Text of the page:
MCS Leaders Grateful for Passage of HB 169

MCS Leaders Grateful for Passage of HB 169: District to receive $7.3M in additional funding
Posted on 12/14/2021

This summer, Mason City Schools leaders noticed something strange about Ohio’s pandemic relief funding calculations. Despite the district remaining open and educating students in-person and online throughout the 2020-2021 school year, there were clear flaws and discrepancies that resulted in Ohio’s ESSER pandemic relief funding formula shortchanging the students and taxpayers in school districts like Mason. 

“There is no perfect science to relief fund allocation. However, after closer examination, there were clear flaws and discrepancies with the methodology that was used. Despite the fact that ALL of our school districts were impacted by the pandemic, Ohio’s ESSER pandemic relief funding formula shortchanged the students and taxpayers in school districts like Mason,” said Mason City Schools Treasurer Shaun Bevan.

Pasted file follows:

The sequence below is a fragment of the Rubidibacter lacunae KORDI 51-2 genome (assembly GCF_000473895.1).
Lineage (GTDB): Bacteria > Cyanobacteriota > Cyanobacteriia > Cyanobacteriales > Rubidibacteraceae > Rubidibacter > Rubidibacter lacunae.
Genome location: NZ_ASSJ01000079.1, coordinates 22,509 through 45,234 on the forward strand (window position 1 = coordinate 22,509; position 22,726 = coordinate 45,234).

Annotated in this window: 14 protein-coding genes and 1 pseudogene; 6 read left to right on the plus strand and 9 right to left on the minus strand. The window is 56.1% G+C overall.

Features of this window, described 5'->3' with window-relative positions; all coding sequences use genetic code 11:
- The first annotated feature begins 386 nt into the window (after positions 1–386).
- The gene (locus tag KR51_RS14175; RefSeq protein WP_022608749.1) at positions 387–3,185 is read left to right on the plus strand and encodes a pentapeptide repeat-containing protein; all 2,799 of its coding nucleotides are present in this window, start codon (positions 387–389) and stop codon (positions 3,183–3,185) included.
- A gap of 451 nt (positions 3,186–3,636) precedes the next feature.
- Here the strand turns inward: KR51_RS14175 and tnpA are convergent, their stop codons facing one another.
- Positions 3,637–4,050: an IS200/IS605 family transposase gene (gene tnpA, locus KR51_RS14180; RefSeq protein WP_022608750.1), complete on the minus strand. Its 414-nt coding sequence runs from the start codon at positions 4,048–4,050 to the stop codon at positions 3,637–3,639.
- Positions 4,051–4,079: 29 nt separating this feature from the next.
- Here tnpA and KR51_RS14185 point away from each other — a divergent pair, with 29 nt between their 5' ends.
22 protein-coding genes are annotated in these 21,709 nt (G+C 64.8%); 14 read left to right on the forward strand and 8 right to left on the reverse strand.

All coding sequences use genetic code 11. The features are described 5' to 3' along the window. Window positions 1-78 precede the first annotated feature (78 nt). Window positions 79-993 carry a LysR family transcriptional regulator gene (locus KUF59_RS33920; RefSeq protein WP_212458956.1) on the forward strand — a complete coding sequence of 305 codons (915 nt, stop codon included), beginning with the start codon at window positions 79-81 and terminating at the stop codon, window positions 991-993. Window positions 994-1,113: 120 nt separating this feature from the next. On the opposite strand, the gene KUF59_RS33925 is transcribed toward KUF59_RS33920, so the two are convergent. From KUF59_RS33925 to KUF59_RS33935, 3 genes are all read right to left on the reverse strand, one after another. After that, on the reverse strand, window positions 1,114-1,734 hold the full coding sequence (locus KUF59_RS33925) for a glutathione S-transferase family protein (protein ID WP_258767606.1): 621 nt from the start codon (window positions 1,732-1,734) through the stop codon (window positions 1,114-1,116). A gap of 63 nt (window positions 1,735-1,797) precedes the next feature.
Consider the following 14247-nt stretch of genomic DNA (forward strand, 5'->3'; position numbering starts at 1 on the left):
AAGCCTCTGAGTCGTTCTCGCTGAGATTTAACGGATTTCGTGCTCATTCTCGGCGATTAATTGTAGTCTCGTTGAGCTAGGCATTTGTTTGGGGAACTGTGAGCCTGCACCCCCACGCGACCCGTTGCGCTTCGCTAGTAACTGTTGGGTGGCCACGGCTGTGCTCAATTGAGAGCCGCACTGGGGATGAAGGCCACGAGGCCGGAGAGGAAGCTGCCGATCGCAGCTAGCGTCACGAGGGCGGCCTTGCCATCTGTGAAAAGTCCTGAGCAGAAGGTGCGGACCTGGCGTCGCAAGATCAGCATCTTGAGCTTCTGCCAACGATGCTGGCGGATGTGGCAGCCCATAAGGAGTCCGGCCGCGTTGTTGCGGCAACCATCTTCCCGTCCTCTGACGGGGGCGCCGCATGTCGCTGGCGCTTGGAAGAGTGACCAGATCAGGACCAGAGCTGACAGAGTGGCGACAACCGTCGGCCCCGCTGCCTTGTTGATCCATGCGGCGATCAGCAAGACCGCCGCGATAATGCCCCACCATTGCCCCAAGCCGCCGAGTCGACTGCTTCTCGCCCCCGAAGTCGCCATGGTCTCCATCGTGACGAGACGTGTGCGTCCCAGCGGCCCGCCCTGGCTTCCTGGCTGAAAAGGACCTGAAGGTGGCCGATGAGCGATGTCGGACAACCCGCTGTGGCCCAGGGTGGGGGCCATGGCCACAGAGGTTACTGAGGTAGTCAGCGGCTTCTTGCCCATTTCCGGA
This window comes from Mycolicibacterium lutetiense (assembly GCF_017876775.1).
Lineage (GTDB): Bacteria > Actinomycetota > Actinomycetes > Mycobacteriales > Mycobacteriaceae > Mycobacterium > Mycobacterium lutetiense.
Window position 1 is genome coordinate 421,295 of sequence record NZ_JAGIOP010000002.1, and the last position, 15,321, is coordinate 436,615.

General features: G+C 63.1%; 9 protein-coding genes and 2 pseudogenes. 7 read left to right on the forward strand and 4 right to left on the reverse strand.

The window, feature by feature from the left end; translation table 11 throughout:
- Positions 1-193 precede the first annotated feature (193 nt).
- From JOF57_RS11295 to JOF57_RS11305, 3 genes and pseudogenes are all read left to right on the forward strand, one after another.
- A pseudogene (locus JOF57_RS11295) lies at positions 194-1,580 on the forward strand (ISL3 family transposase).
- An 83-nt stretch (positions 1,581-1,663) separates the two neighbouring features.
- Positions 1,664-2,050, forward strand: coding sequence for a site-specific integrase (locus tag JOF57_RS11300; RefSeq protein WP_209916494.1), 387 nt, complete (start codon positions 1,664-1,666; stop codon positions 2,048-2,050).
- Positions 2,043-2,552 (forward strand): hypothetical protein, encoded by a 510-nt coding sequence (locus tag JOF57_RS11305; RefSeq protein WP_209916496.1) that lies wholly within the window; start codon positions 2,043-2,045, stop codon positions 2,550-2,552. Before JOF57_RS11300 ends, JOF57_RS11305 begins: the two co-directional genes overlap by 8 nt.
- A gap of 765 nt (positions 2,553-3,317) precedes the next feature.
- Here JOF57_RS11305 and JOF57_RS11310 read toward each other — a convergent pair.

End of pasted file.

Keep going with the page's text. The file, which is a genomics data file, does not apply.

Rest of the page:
Superintendent Jonathan Cooper and Bevan reached out to State Senator Steve Wilson and Representative Paul Zeltwanger requesting their help in fixing an error that negatively impacted about 100 school districts across the  state who represented a diverse group of schools serving Ohio’s children. The elected officials were eager to learn more, and on board to help come up with a solution.

“I am so appreciative of the relationships we have with our elected officials. Sen. Wilson and Rep. Zeltwanger were immediately on board with supporting a strategic financial solution with discretionary funds that were available. This simple solution didn’t adversely impact any school district, but simply ‘right sizes’ what seems like an oversight during the original ESSER allocation planning process,” says Cooper.

Mason City Schools is projected to receive $7,370,767 in additional funding. The district will use the money to continue advancing innovative solutions toward safety, student wellness and academic excellence.

“The COVID-19 global pandemic dramatically impacted each and every community in our nation. There is no question that the pandemic had - and will continue to have - a lasting impact on our children, schools, and communities. This dramatic global event necessitates that school districts invest in mental wellness, technology, training, safety, curriculum and instructional support as we help students, staff and families transition to our new normal,” explained Cooper. “We are grateful that our taxpayers did not have to bear the entire brunt of the pandemic, and we will continue to closely monitor needs and expenses.”

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